There is a night market on the main drag that opens at about 5pm. One of the guys on the bus, who had been in Luang Prabang, told us that the "market was fookin shit, unless you like crap hand made bags." Seeing as though he was a prick, we don't take his word and the market is the best we have come across in south east asia. It is layed out on the floor of the road, and is full of hand made beautiful brightly coloured bags, clothes, slippers, baby wear, books and bottles of Lao Lao.  We walk through and decide to give it some proper time and money the following night. Jo buys a little fabric book with sewn on felt animals and their names in Lao for Homm's cousin's baby, leaving it with a little note, at the company office that he works for. We hope it got to him.

After eating dinner we decide to go back to Utopia. Shortly after arriving, two Israeli guys sit down beside us and start talking. The conversation starts by one of them (Moses) asking for a cigarette. Jo hands him one and he inspects it saying, "is this menthol?" Jo says "yes" he says "oh. It'll do" Claire says "you are welcome!" and it goes over his head.
Joseph, the quieter one who supposedly doesn't speak much english, says that Israel is the greatest country on earth and Judaism the only true religion, and declares that Buddhism is a load of shit. They berrate us for not doing much trekking and ask us, exhasperated, "what do you do then?!?" and declare that they have us 'pegged'. Me and Jo silently smile at one another. When it eventually drops in conversation that we are a couple, they double take and Joseph suddenly speaks fluent english. Moses says, "you should have told us when we sat down!" and as the conversation goes on remarks like "but you can't have sex", and "gays guys, no way, but lesbians are great for me," are a bit much for us and we make our exit.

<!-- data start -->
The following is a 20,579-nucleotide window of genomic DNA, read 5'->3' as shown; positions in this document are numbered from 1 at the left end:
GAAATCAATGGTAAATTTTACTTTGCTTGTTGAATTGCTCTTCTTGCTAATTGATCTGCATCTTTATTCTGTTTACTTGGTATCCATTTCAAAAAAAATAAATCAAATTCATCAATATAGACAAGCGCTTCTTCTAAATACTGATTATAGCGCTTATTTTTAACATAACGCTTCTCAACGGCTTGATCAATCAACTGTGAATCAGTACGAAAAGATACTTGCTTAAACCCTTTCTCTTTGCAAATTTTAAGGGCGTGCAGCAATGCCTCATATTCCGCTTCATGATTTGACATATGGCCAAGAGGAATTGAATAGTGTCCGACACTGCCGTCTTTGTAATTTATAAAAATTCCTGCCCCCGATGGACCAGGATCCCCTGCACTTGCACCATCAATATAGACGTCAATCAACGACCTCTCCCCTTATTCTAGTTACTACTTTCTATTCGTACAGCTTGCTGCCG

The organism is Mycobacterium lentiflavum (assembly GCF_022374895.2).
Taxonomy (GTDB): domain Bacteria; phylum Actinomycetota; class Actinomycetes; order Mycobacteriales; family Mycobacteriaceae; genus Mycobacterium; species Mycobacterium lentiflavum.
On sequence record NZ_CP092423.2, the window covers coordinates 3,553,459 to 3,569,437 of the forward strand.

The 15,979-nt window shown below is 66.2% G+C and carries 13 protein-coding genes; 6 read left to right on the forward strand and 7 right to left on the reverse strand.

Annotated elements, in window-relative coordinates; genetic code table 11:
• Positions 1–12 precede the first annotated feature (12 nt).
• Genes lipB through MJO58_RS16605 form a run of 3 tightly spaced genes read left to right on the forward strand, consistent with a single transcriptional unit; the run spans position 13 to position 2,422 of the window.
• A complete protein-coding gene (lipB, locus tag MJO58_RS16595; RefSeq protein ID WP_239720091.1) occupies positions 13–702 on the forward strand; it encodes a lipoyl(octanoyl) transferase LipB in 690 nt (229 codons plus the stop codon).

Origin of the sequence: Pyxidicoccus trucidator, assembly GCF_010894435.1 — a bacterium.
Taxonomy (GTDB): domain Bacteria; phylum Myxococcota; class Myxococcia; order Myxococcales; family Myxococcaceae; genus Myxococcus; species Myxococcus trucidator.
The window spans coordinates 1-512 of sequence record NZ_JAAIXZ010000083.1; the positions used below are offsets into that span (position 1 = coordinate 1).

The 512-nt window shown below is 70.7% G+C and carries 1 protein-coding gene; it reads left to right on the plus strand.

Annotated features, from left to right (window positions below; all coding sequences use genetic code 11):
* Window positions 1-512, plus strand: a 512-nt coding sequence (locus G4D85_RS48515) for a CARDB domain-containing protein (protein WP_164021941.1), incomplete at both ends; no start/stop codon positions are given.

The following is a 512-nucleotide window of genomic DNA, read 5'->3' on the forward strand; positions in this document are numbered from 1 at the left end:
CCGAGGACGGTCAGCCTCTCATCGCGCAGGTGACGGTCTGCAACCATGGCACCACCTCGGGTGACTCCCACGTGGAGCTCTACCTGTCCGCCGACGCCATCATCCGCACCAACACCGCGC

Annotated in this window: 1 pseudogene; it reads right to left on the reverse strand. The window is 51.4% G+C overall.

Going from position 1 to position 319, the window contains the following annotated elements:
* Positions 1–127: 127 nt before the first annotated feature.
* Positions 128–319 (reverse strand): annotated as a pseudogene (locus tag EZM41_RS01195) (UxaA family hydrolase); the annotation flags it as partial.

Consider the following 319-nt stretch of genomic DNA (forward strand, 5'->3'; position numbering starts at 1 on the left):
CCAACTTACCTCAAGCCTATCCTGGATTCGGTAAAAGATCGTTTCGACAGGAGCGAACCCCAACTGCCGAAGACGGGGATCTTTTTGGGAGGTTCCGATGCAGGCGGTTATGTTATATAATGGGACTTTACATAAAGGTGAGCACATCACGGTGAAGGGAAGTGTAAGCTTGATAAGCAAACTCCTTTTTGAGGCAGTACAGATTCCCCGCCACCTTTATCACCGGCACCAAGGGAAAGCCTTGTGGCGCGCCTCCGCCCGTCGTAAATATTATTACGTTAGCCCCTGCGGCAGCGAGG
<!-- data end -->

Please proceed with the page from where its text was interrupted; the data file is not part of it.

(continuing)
We hire bicycles and enjoy the city. We cycle around the edge of the old town, stop at the UXO centre briefly and cross the Nam Khan on a small bridge for a drink at a nearby hotel. The hotel looks like we could never afford a room. The staff are really sweet and when we say thank you in Laos, one staff member exclaims, "You speak Laos!" and seems very pleased. While we have a drink a small fluffy spider joins our table, and the staff have a good laugh when we squeal like idiots.

We cycle to a place called, 'Big Brother Mouse' that sets up English lessons for the locals and invites westerners to come and help out. They also make books for kids and young teens, (some in Laos and English, but mostly in Laos) for foreigners to buy and distribute to poorer villages who can't afford books. We buy a bundle for younger kids and two copies of Anne Franks Diary translated in Lao.

For dinner we go to a restaurant by the river that does Lao barbecues. The table has a whole in the middle that they transform into a small fire, and you cook your own dinner in a big wok. Claire has Tofu and Jo has buffalo, and you basically chuck the rest in. (Broth, glass noodles, cabbage, tomato, chili, egg etc) Yum. 

The rest of the evening we spend shopping at the night market, the haggling here is even more layed back than in Sappa, and worlds away from the rest of Vietnam and Cambodia, and the start prices are much more reasonable so sometimes there is no need. After some hard-core purchasing, we go back to our guesthouse to prepare for our departure to elephant village in the morning.